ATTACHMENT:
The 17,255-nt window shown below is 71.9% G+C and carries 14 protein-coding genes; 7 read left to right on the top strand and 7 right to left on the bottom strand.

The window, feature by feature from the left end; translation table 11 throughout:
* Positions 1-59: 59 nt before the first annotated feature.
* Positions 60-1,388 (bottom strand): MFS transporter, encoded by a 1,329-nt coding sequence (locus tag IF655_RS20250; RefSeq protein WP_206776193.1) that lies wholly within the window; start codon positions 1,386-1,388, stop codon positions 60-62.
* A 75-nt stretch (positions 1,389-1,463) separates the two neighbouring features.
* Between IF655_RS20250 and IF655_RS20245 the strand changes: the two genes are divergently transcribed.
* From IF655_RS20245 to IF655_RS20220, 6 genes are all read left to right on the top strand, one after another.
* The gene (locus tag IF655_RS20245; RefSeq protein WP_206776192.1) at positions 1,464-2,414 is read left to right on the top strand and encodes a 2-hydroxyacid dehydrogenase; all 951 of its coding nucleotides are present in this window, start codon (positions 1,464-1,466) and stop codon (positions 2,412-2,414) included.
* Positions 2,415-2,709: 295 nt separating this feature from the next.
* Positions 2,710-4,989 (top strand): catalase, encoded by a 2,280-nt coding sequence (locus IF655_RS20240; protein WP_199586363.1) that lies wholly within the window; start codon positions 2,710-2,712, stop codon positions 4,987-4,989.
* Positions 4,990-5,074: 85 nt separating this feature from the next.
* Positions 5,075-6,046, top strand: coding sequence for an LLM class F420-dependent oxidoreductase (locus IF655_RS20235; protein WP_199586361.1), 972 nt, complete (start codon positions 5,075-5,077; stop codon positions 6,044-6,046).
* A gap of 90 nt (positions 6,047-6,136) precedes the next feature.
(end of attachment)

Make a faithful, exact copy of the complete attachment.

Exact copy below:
The 17,255-nt window shown below is 71.9% G+C and carries 14 protein-coding genes; 7 read left to right on the top strand and 7 right to left on the bottom strand.

The window, feature by feature from the left end; translation table 11 throughout:
* Positions 1-59: 59 nt before the first annotated feature.
* Positions 60-1,388 (bottom strand): MFS transporter, encoded by a 1,329-nt coding sequence (locus tag IF655_RS20250; RefSeq protein WP_206776193.1) that lies wholly within the window; start codon positions 1,386-1,388, stop codon positions 60-62.
* A 75-nt stretch (positions 1,389-1,463) separates the two neighbouring features.
* Between IF655_RS20250 and IF655_RS20245 the strand changes: the two genes are divergently transcribed.
* From IF655_RS20245 to IF655_RS20220, 6 genes are all read left to right on the top strand, one after another.
* The gene (locus tag IF655_RS20245; RefSeq protein WP_206776192.1) at positions 1,464-2,414 is read left to right on the top strand and encodes a 2-hydroxyacid dehydrogenase; all 951 of its coding nucleotides are present in this window, start codon (positions 1,464-1,466) and stop codon (positions 2,412-2,414) included.
* Positions 2,415-2,709: 295 nt separating this feature from the next.
* Positions 2,710-4,989 (top strand): catalase, encoded by a 2,280-nt coding sequence (locus IF655_RS20240; protein WP_199586363.1) that lies wholly within the window; start codon positions 2,710-2,712, stop codon positions 4,987-4,989.
* Positions 4,990-5,074: 85 nt separating this feature from the next.
* Positions 5,075-6,046, top strand: coding sequence for an LLM class F420-dependent oxidoreductase (locus IF655_RS20235; protein WP_199586361.1), 972 nt, complete (start codon positions 5,075-5,077; stop codon positions 6,044-6,046).
* A gap of 90 nt (positions 6,047-6,136) precedes the next feature.